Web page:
Everyday Bike

When people meet me they sometimes think I would always ride a fancy bike. But most days I ride a very plain hybrid. But what she lacks in style, she makes up in attitude. She’s very good at handling situations.

Like when would-be thieves approach her…

Everyday Bike

…She’s very feisty and doesn’t take any shit. She can handle whatever the city throws in her path.

Everyday Bike

Which is how she earned the name “Tank.”

However, Tank is a bit insecure sometimes. Especially around bike geeks.

Everyday Bike

So sometimes she gets angry and turns that attitude on me. She does things like finding a way to get her first flat tire in three years. In the pouring rain.

Everyday Bike

Okay, so she did get a little extra attention for that. And some down time.

She didn’t account for the fact I do have a fancier bike that I’ve been too nervous to ride in the city. But after a week on my other bike, I’m getting used to the idea of a better quality ride. So maybe I have been checking out other bicycles a little bit. Shhh…

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14 Responses to “Everyday Bike”

  • Eh, you’ll always come back to your old faithful. When I ride my favorite bike to school, I spend half the day running outside to make sure she’s still there. When I ride my Bruiser to school, I spend that time going for coffee and reading.

    The ride is considerably better on my Baby, but those twenty minutes don’t override the stress of worrying about other people lusting over her all day.

  • I nearly got bitten by a pit bull who was tied on a very long leash to a bike rack at the grocery last week, It didn’t take kindly to my wanting to walk past it to get to my own bike. Had to go into the street because it was standing in the middle of the sidewalk and lunged at me when I tried to walk past. Inconvenient, but it would make a great security device- bring a pit bull with you at all times to deter thieves.

    And I wish my bike could ride over bike-lane scofflaws like that- Casey Neistat should have tried that on his bike lane blocking video! http://www.youtube.com/watch?v=bzE-IMaegzQ

  • I especially love the “CRUNCH” picture … :) And I have felt the same sense of loyalty/disloyalty to my bikes, but am slowly learning that they each hold their own special place, and since they were chosen carefully and deliberately for their individual function/aesthetic, I value each one, ride each one – from the fanciest to the plainest.

    I recently read something that basically said it’s not bad to own fine things that we like – as long as we *genuinely* like, cherish and make use of them (rather than owning them as status symbols, I suppose). We should thoughtfully chose the items that truly enhance our existence – especially those that we use every day, the ones that aren’t necessarily luxury items, but the ordinary pieces of our day. “The every day object is the monarch of all objects” … and for some of us, it will be the bikes that transport us, the bikes we love.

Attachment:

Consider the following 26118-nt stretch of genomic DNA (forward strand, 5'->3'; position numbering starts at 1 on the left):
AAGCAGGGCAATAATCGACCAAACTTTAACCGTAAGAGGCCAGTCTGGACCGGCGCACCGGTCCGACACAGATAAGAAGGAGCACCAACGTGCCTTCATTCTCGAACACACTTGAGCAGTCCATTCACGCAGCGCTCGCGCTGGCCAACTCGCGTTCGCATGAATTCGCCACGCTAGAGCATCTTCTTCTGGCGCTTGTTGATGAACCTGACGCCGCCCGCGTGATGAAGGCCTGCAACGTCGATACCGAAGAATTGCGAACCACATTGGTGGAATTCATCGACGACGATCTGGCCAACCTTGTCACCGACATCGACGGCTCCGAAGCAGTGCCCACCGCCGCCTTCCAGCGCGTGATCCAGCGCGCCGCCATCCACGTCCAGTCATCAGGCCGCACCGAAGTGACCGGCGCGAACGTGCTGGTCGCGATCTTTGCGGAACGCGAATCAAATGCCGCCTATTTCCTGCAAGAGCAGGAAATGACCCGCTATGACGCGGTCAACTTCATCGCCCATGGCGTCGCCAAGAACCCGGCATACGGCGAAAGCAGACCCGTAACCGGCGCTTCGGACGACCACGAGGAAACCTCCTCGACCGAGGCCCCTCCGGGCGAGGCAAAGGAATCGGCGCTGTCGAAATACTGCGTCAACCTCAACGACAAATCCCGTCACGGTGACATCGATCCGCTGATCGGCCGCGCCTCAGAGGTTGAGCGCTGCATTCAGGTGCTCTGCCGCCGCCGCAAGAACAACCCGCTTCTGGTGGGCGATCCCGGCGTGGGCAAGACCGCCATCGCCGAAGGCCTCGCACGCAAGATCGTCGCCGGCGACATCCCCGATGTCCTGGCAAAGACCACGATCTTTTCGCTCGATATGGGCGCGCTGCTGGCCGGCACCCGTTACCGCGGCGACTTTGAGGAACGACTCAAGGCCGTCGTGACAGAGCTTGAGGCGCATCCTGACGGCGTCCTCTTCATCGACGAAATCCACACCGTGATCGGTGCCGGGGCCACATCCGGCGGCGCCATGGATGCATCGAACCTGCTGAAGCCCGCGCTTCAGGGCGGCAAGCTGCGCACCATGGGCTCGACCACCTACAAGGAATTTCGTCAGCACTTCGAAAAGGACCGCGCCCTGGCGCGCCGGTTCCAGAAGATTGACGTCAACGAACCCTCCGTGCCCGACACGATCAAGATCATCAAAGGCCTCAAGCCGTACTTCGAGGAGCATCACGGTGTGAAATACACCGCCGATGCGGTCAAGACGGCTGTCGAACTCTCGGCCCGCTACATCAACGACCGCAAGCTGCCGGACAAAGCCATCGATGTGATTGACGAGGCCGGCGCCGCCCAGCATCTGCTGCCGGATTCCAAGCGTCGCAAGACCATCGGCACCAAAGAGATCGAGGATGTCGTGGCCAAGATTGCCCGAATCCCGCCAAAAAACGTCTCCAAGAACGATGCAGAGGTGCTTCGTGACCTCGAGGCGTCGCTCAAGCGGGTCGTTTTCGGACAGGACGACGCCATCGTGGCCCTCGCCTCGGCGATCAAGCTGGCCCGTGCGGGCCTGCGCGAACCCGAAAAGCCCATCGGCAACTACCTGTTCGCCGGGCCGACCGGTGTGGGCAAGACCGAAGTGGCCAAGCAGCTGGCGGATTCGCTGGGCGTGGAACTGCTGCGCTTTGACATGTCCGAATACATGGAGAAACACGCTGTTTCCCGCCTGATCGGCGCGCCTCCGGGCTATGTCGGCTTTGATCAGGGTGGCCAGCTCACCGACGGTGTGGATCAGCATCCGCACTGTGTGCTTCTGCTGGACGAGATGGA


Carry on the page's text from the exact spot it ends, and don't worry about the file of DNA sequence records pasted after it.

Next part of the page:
• Jon Webb

      Honestly, officer, I just didn’t see him parked in the bike lane. I wasn’t looking for a car.

  • liz

    This is so true – I love how your bike’s nicknamed Tank – I call my bike The Beast, I think “everyday bikes” lend themselves to unsentimental names. I really want to get a nice vintage touring bike, but I’d be too nervous to ride one to work, where I have to leave my bike locked up on the street all day. The Beast is a sturdy little carthorse which takes me wherever I need to go, not a pretty show pony that would attract thieves. But every now and then I feel like, given how much I think/talk/obsess about bikes, maybe I should be riding something a little nicer?

    • “I think “everyday bikes” lend themselves to unsentimental names”

      Ditto.

      My aged hybrid is called “The Monster” (short for “The Flying Purple People Eater”). It has recently been feeling a little left out because “The Ninja”, a folder (also purple), has taken it’s place on my commute. The folder avoids some of the lock-up angst. Neither of them will impress bike geeks, unless they’re Reynolds steel fans.

      Wonderful drawings!

  • “Love the one your with…” and if possible ,”leave with the one that brought you”. My bike is not glamorous, its comfy and I know all her short comings. She will eventually let me down, that’s why I keep a back-up, and an eye out for strays. =) As bikes go I’m a committed bachelor and appreciate experience, simplicity and durability. What good is going fast if you got nothing to enjoy once you get there? LOL this sounds like a singles ad.

  • kelley

    all i can think about panel 2 is how much I wanna do that.

  • No one in the comments remarked on the license plate of that smushed car! I love that detail bikeyface! You go girl. Love your comics. And keep riding that hybrid, er maybe that’s the problem, you’re labeling her a hybrid which in itself co-notates “cheap”.Whatever you do, remember she is your old faithful.

  • I tend to take the approach of “why get a new bike (frame) when you can just keep adding stuff to the bike?” That, of course, is how I have come to riding a very heavy – but also very well-prepared – bike around town.

  • I refer to my bikes as “my station wagon” (commuter bike) and “the sportscar” (road bike), I think, mostly because I have to explain to “car people” why I need at least two bikes.

  • Do you name any of your bikes? Just wondering. (Ah, maybe that’s another cartoon, blog post…)

  • Janice

    The “ponies” are Warrior, Ruby, Fluffy, and Bowery. Warrior, a flat bar road bike tanked-up, is like your hybrid – awesome, heavier, reliable, set up for city riding/commuting/touring and I really prefer to ride it most of the time. Ruby & Fluffy are sleek road bikes; Bowery a road-bike shaped single speed. If I was forced to only own 1 bike, Warrior wins.

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